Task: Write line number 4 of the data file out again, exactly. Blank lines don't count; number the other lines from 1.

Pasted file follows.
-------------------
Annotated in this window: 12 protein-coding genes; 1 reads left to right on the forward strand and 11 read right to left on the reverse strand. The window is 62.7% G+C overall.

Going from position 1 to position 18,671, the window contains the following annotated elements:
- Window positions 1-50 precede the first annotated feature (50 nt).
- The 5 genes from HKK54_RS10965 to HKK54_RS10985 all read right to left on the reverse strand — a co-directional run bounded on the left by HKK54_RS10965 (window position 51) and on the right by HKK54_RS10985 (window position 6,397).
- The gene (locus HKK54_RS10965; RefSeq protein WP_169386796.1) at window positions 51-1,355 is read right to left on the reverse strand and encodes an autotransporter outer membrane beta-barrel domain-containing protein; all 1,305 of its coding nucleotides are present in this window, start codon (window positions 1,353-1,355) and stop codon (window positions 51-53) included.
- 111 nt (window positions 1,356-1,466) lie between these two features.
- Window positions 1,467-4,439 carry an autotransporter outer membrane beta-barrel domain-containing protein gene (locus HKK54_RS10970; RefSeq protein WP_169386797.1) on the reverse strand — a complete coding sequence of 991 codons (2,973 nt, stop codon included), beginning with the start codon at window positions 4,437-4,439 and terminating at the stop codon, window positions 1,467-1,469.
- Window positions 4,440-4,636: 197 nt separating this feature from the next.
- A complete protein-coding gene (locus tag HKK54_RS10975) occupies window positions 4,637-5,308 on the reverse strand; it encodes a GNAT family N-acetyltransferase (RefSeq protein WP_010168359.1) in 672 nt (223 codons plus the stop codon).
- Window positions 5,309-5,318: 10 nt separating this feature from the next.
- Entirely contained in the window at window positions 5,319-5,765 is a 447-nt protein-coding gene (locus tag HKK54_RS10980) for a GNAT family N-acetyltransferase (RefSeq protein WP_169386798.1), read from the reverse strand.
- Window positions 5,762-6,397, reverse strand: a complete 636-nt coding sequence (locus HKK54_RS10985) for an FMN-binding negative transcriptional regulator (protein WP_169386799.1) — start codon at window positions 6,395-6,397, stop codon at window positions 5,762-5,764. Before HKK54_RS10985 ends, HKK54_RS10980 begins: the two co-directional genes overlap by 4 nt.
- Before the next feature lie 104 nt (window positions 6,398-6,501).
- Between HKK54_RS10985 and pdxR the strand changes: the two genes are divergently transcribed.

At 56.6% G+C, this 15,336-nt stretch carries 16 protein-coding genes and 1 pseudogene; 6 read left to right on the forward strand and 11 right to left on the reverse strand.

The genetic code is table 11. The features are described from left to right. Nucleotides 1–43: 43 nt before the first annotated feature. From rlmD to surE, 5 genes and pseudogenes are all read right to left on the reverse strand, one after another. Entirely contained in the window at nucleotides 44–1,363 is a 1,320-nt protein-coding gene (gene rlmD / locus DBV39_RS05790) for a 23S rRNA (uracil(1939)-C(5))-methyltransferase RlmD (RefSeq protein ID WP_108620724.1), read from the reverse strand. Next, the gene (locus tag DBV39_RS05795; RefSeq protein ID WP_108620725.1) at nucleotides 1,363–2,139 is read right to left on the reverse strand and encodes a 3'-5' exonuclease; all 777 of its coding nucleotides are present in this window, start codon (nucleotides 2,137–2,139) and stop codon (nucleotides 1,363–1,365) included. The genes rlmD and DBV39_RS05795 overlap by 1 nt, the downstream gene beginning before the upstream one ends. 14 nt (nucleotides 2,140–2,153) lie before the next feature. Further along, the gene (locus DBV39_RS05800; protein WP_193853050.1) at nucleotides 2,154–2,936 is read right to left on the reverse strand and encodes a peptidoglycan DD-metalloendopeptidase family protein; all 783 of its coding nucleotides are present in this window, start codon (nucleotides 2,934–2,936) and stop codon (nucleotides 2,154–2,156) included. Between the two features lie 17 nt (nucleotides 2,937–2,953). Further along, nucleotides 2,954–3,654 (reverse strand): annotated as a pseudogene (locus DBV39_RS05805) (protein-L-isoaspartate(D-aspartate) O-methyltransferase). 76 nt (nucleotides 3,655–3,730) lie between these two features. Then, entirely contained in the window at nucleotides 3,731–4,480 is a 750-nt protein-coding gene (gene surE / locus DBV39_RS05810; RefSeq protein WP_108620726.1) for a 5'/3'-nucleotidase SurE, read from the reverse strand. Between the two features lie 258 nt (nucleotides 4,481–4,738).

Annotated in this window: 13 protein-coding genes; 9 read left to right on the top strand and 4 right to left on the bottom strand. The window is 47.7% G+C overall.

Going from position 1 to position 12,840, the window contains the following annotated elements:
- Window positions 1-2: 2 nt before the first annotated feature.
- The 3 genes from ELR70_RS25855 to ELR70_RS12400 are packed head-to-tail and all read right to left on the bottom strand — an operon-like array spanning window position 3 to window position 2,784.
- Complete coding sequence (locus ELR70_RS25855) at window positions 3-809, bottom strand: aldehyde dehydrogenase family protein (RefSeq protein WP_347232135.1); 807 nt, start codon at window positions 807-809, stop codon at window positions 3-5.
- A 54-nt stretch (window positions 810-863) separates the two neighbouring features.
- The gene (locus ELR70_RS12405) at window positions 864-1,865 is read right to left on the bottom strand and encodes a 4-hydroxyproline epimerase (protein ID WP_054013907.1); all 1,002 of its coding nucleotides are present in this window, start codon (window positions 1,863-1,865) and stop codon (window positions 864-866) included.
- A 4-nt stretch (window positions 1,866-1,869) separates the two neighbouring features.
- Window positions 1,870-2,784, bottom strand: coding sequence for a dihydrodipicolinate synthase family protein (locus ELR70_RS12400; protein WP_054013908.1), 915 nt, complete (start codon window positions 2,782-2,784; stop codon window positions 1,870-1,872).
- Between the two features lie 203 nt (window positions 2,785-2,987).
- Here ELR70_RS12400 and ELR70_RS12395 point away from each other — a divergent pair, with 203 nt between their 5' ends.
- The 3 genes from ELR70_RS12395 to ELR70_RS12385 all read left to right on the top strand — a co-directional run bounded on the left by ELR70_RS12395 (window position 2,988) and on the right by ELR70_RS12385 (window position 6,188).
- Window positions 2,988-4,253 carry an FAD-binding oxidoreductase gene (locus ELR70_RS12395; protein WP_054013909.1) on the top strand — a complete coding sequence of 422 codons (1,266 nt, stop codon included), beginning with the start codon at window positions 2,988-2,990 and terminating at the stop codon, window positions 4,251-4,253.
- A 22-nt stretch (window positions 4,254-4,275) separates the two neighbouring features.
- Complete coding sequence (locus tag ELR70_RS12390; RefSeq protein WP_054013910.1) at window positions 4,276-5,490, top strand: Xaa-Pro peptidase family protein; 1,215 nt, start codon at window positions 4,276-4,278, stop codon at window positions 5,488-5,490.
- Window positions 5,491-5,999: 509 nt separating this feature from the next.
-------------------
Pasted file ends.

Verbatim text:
- The 5 genes from HKK54_RS10965 to HKK54_RS10985 all read right to left on the reverse strand — a co-directional run bounded on the left by HKK54_RS10965 (window position 51) and on the right by HKK54_RS10985 (window position 6,397).